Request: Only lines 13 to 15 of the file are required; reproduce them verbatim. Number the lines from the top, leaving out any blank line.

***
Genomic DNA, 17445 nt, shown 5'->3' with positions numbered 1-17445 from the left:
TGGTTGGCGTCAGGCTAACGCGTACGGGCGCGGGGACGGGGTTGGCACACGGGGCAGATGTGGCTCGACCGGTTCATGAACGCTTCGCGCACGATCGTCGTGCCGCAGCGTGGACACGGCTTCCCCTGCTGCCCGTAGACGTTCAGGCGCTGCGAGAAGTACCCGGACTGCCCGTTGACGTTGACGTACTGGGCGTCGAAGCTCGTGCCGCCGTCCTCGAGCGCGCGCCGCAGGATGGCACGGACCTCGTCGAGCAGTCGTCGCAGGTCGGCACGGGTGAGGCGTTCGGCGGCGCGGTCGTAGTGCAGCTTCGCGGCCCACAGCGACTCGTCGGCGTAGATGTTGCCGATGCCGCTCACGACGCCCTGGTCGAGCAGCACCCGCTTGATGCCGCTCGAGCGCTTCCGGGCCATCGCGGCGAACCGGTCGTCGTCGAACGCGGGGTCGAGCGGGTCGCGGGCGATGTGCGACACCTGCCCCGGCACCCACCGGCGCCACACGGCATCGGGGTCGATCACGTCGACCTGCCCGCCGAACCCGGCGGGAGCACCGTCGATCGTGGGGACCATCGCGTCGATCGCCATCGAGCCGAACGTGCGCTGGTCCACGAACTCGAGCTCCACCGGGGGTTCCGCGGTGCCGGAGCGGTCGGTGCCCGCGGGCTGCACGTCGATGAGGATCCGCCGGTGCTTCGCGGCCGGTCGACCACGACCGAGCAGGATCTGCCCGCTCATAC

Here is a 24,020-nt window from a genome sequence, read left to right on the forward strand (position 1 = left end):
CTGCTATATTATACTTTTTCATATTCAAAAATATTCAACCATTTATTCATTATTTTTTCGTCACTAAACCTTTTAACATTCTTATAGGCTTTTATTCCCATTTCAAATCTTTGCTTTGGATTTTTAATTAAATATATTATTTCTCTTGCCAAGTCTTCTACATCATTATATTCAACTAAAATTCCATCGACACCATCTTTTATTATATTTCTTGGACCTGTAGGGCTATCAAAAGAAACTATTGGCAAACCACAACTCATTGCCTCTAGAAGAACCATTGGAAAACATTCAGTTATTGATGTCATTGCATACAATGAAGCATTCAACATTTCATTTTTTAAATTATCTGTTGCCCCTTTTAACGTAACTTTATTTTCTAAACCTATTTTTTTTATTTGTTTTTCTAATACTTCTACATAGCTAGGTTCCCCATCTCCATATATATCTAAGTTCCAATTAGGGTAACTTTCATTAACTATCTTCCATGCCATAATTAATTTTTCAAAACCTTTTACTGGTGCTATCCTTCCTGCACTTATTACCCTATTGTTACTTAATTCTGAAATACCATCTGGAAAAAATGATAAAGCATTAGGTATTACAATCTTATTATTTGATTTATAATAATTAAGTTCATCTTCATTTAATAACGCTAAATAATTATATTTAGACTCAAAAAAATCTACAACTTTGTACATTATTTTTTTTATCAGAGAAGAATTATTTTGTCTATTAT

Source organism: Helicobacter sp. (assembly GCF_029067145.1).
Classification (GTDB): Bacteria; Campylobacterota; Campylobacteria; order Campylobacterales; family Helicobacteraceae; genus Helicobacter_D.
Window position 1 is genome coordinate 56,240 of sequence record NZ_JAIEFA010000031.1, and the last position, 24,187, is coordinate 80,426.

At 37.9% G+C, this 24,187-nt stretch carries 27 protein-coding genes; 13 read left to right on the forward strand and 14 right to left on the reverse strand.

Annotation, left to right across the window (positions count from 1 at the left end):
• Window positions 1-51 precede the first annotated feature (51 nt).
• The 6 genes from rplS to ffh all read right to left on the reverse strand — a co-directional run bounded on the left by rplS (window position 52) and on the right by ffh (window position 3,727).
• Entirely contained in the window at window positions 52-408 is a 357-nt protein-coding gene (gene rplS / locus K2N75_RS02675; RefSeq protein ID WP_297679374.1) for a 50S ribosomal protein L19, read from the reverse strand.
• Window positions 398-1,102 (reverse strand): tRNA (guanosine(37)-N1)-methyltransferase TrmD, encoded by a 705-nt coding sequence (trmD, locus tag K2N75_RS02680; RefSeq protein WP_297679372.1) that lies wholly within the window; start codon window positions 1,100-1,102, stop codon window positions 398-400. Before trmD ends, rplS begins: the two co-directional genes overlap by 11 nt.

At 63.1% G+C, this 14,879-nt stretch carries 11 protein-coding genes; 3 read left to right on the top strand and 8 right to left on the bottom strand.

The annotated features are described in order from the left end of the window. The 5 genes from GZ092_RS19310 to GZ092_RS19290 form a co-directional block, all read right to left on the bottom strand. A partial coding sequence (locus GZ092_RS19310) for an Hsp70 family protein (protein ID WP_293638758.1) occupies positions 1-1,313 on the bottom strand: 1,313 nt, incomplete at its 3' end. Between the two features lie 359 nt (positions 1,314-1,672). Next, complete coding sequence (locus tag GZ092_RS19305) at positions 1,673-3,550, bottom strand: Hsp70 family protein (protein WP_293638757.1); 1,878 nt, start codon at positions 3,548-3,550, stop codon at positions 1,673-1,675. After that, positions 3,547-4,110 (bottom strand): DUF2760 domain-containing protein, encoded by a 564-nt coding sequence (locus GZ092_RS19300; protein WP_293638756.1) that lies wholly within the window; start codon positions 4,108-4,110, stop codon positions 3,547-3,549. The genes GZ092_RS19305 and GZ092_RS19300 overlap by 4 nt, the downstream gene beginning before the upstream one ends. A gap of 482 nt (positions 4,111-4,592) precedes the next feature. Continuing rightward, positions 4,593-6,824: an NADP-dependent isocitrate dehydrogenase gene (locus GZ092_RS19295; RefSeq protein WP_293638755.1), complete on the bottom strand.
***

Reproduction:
• Window positions 398-1,102 (reverse strand): tRNA (guanosine(37)-N1)-methyltransferase TrmD, encoded by a 705-nt coding sequence (trmD, locus tag K2N75_RS02680; RefSeq protein WP_297679372.1) that lies wholly within the window; start codon window positions 1,100-1,102, stop codon window positions 398-400. Before trmD ends, rplS begins: the two co-directional genes overlap by 11 nt.

At 63.1% G+C, this 14,879-nt stretch carries 11 protein-coding genes; 3 read left to right on the top strand and 8 right to left on the bottom strand.

The annotated features are described in order from the left end of the window. The 5 genes from GZ092_RS19310 to GZ092_RS19290 form a co-directional block, all read right to left on the bottom strand. A partial coding sequence (locus GZ092_RS19310) for an Hsp70 family protein (protein ID WP_293638758.1) occupies positions 1-1,313 on the bottom strand: 1,313 nt, incomplete at its 3' end. Between the two features lie 359 nt (positions 1,314-1,672). Next, complete coding sequence (locus tag GZ092_RS19305) at positions 1,673-3,550, bottom strand: Hsp70 family protein (protein WP_293638757.1); 1,878 nt, start codon at positions 3,548-3,550, stop codon at positions 1,673-1,675. After that, positions 3,547-4,110 (bottom strand): DUF2760 domain-containing protein, encoded by a 564-nt coding sequence (locus GZ092_RS19300; protein WP_293638756.1) that lies wholly within the window; start codon positions 4,108-4,110, stop codon positions 3,547-3,549. The genes GZ092_RS19305 and GZ092_RS19300 overlap by 4 nt, the downstream gene beginning before the upstream one ends. A gap of 482 nt (positions 4,111-4,592) precedes the next feature. Continuing rightward, positions 4,593-6,824: an NADP-dependent isocitrate dehydrogenase gene (locus GZ092_RS19295; RefSeq protein WP_293638755.1), complete on the bottom strand.